From a software point of view, what is the latency between an instruction that dirties a memory page and when the core actually marks the page dirty in the Page Table Entry (PTE)?

In other words, if an instruction dirties a page, can the very next instruction read the PTE and see the dirty bit set?

I don't care about the actual elapsed cycles, only if there is a software visible window in which the dirty bit is not yet set. I can't seem to find any guarantees in the reference manuals.

3 Answers 3


From the AMD's manual (circa 2005), Volume 2: System Programming:

5.4 Page-Translation-Table Entry Fields ... Dirty (D) Bit. Bit 6. This bit is only present in the lowest level of the page-translation hierarchy. It indicates whether the pagetranslation table or physical page to which this entry points has been written. The D bit is set to 1 by the processor the first time there is a write to the physical page.

Ditto from Intel (circa 2006), Volume 3-A: System Programming Guide, Part 1:

3.7.6 Page-Directory and Page-Table Entries ... Dirty (D) flag, bit 6 Indicates whether a page has been written to when set. (This flag is not used in page-directory entries that point to page tables.) Memory management software typically clears this flag when a page is initially loaded into physical memory. The processor then sets this flag the first time a page is accessed for a write operation.


From the latest Intel manual (vol 3A, System Programming Guide): Automatic Locking The operations on which the processor automatically follows the LOCK semantics are as follows: ... When updating page-directory and page-table entries — When updating page-directory and page-table entries, the processor uses locked cycles to set the accessed and dirty flag in the page-directory and page-table entries.

From the rest of the text in sections 8.1 and 8.2 it follows that once the CPU sets the dirty bit using the locked operation, the other CPUs should start seeing the updated value.

Of course, you may have a race condition in that you first read the dirty bit as 0 on one CPU (or in one of its threads) and later another CPU (or another thread on the same CPU) causes this bit to be set to 1, but that isn't any unusual.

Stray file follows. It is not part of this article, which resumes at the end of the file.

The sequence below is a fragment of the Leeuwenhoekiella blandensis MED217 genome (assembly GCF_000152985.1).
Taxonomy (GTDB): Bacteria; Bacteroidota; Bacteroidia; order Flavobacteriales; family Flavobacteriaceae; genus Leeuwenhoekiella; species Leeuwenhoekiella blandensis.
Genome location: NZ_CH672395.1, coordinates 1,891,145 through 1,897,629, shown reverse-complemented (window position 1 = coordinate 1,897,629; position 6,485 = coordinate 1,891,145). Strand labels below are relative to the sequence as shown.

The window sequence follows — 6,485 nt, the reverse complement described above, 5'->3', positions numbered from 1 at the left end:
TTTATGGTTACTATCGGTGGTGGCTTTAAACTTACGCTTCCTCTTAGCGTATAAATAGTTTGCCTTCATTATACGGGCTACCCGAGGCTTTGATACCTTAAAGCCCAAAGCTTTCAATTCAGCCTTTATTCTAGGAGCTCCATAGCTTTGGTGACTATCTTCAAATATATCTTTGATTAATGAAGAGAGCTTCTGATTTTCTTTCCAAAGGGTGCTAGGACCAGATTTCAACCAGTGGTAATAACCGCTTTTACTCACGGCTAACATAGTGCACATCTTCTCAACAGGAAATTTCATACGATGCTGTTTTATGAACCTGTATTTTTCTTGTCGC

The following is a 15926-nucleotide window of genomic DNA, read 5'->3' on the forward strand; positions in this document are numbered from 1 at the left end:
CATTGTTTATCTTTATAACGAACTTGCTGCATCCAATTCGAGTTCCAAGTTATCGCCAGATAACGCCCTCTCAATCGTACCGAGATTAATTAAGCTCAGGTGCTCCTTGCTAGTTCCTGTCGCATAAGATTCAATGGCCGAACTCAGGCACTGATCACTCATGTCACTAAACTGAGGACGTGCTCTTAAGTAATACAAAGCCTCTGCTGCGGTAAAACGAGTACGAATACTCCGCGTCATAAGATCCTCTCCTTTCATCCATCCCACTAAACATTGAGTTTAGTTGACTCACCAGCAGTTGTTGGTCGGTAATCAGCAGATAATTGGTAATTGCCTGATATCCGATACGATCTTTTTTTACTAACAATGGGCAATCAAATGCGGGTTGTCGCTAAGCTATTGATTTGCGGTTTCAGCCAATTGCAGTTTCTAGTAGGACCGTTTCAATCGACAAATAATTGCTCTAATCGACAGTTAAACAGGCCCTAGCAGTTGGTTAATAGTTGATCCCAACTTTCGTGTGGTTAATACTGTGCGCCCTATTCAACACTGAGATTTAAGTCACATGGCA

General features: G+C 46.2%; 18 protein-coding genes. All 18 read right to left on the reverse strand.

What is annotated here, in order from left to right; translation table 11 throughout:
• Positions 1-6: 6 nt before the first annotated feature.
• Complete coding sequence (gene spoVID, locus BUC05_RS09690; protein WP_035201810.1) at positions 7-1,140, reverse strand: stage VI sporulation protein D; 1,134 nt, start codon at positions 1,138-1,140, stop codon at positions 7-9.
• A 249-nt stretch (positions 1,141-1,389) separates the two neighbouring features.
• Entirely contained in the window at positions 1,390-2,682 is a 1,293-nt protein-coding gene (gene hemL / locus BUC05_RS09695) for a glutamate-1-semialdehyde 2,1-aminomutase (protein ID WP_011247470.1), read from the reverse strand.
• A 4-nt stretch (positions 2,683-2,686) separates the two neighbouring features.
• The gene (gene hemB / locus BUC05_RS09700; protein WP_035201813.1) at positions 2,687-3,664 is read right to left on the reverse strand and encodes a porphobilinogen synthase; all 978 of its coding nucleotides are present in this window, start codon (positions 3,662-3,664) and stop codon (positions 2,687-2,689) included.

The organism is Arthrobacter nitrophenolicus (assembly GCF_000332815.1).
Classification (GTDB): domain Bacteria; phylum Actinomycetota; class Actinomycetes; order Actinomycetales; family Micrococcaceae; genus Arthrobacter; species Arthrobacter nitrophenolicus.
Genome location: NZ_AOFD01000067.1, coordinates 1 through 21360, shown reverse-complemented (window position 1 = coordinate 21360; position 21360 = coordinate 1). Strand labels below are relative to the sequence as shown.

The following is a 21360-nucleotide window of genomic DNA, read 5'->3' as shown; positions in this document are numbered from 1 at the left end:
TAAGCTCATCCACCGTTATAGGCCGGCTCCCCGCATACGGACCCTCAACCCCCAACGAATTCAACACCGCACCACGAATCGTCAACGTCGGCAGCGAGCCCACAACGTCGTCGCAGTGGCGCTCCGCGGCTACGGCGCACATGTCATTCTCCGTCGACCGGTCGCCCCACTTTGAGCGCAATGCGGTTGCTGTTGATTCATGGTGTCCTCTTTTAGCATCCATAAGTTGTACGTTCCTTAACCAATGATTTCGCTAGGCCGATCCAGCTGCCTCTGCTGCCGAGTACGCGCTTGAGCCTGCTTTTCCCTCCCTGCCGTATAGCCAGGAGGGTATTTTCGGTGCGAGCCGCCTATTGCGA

• 1
    I read the docs too. These don't say if the instruction that causes the core to set the dirty bit is serializing or fencing the instructions behind it. Normally reads can pass writes if there is no data hazard, but this is a really tricky case where the hazard is at a different address (the PTE) from the address of the write itself. I want to know if the the pipeline is checking this case.
    – srking
    Commented Oct 28, 2011 at 16:51
  • @srking: a core always observes its own actions to happen in program order. OoO exec always preserves that illusion. I think the wording implies that store to page + load from PTE on this core would observe the change. From another core, IDK if the page table update happens before or after the actual data; if it's before then you'd definitely see the dirty bit from another core if you saw the value from the data store. (Because they're both at least release strength, and the page table update is effectively seq-cst like lock or) Commented Jan 15, 2020 at 23:20

AMD64 Architecture Programmer’s Manual Volume 2: System Programming (revision 3.22, Sept. 2012)

In general, Dirty bit updates are ordered with respect to other loads and stores, although not necessarily with respect to accesses to WC memory; in particular, they may not cause WC buffers to be flushed. However, to ensure compatibility with future processors, a serializing operation should be inserted before reading the D bit.

(Emphasis mine.)


According to page 2033 of this document, Intel x86 caches information about the page table. The text states that if the dirty bit is cleaned by software, there's a possibility that the CPU still sees it as equal to 1.

Now, for the question: if the CPU caches the dirty bit, there's a possibility that the update to the PTE (page-table-entry) does not take place immediately. It could be delayed by a cache-write-back policy.

Page 1651 of the same document describes the WBINVD instruction, that flushes internal caches. It does not say that this includes all data cached by the CPU.

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